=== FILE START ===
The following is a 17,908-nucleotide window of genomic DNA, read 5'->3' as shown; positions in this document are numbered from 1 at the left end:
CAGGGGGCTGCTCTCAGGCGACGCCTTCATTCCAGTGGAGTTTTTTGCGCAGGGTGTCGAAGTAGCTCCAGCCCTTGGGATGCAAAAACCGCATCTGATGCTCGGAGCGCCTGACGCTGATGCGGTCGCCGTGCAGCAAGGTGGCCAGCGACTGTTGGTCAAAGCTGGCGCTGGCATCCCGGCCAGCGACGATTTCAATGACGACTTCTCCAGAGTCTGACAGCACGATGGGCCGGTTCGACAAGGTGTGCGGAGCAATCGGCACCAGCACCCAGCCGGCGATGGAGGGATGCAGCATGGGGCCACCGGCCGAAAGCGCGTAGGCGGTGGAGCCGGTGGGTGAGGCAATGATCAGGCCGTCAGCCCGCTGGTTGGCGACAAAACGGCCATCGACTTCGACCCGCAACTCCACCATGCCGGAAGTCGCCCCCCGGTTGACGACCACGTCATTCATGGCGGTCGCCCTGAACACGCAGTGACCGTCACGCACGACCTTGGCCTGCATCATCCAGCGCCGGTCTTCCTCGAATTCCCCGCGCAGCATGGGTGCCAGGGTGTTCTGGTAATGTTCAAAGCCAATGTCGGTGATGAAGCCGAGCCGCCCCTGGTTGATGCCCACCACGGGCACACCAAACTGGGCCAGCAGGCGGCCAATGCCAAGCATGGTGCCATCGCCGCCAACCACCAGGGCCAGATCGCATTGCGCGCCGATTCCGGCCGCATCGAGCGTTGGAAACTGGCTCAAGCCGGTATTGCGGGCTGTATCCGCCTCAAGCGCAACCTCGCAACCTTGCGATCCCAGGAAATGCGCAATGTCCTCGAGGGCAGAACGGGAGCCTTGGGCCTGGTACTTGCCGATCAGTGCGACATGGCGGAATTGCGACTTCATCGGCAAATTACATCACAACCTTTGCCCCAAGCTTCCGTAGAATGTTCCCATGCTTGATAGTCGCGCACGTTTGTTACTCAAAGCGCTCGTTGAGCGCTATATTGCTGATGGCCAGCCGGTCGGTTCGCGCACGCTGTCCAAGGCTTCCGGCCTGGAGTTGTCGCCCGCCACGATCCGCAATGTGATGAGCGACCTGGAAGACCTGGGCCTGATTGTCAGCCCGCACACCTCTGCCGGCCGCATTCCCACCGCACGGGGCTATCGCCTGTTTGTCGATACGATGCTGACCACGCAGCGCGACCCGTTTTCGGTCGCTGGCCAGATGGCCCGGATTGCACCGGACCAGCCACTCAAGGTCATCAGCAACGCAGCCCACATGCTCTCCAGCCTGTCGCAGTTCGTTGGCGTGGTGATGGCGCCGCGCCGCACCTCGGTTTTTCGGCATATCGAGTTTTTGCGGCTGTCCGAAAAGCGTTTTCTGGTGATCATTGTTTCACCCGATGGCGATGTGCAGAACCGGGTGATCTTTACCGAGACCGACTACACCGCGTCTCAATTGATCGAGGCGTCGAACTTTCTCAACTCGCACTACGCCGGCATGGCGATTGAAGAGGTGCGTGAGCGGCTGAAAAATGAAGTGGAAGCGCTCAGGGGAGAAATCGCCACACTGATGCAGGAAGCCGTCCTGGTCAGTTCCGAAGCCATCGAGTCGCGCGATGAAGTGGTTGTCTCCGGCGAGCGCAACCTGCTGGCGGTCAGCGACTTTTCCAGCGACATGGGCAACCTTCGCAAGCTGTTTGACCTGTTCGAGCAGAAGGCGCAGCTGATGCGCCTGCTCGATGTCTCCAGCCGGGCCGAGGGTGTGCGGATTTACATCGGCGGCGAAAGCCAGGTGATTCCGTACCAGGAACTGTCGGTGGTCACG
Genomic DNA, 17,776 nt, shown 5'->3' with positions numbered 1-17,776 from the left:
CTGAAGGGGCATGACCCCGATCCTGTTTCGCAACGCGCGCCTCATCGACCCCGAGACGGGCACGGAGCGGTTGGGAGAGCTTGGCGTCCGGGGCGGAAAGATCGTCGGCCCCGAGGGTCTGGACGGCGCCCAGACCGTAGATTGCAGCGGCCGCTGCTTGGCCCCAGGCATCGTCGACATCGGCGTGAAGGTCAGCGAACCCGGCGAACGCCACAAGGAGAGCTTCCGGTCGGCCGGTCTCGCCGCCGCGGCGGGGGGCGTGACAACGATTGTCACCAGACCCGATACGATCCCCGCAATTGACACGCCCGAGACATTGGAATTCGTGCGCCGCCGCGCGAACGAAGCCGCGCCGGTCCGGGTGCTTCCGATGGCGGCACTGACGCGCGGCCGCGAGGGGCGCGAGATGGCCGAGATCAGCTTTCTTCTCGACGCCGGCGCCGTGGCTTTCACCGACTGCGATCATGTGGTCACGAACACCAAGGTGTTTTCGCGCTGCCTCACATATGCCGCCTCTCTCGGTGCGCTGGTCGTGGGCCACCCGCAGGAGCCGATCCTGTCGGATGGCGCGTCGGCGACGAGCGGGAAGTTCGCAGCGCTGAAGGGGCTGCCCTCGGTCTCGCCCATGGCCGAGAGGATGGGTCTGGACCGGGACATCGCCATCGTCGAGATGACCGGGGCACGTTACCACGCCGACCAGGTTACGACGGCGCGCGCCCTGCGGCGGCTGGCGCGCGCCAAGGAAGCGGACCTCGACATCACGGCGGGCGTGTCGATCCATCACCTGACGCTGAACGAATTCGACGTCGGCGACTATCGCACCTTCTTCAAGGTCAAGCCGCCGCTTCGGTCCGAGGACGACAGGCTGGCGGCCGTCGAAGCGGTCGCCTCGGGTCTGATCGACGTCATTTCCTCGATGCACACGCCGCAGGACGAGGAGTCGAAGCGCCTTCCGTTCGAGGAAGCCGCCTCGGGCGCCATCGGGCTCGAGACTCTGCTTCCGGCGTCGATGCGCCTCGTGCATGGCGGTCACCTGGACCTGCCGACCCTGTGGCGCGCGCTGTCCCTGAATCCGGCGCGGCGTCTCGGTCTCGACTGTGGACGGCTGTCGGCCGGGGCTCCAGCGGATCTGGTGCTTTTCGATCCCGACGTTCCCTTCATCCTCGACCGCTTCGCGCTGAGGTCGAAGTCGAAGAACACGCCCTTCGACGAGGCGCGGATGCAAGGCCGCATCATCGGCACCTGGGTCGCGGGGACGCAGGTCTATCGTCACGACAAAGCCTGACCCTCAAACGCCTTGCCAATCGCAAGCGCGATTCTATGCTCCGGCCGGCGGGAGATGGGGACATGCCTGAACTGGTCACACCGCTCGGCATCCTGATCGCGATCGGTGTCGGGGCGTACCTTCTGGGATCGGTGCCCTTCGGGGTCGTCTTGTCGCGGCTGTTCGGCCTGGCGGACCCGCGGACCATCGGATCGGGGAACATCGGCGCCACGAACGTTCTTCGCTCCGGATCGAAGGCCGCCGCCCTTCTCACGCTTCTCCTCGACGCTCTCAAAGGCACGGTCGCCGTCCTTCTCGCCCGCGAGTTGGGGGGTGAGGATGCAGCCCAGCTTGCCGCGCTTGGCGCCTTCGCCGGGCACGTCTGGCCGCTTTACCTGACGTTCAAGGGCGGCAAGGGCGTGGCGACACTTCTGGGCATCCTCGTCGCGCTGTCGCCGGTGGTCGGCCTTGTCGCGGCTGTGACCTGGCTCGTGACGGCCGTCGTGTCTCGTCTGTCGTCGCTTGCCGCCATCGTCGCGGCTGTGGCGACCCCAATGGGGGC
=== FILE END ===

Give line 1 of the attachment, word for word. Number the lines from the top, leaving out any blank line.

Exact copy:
The following is a 17,908-nucleotide window of genomic DNA, read 5'->3' as shown; positions in this document are numbered from 1 at the left end: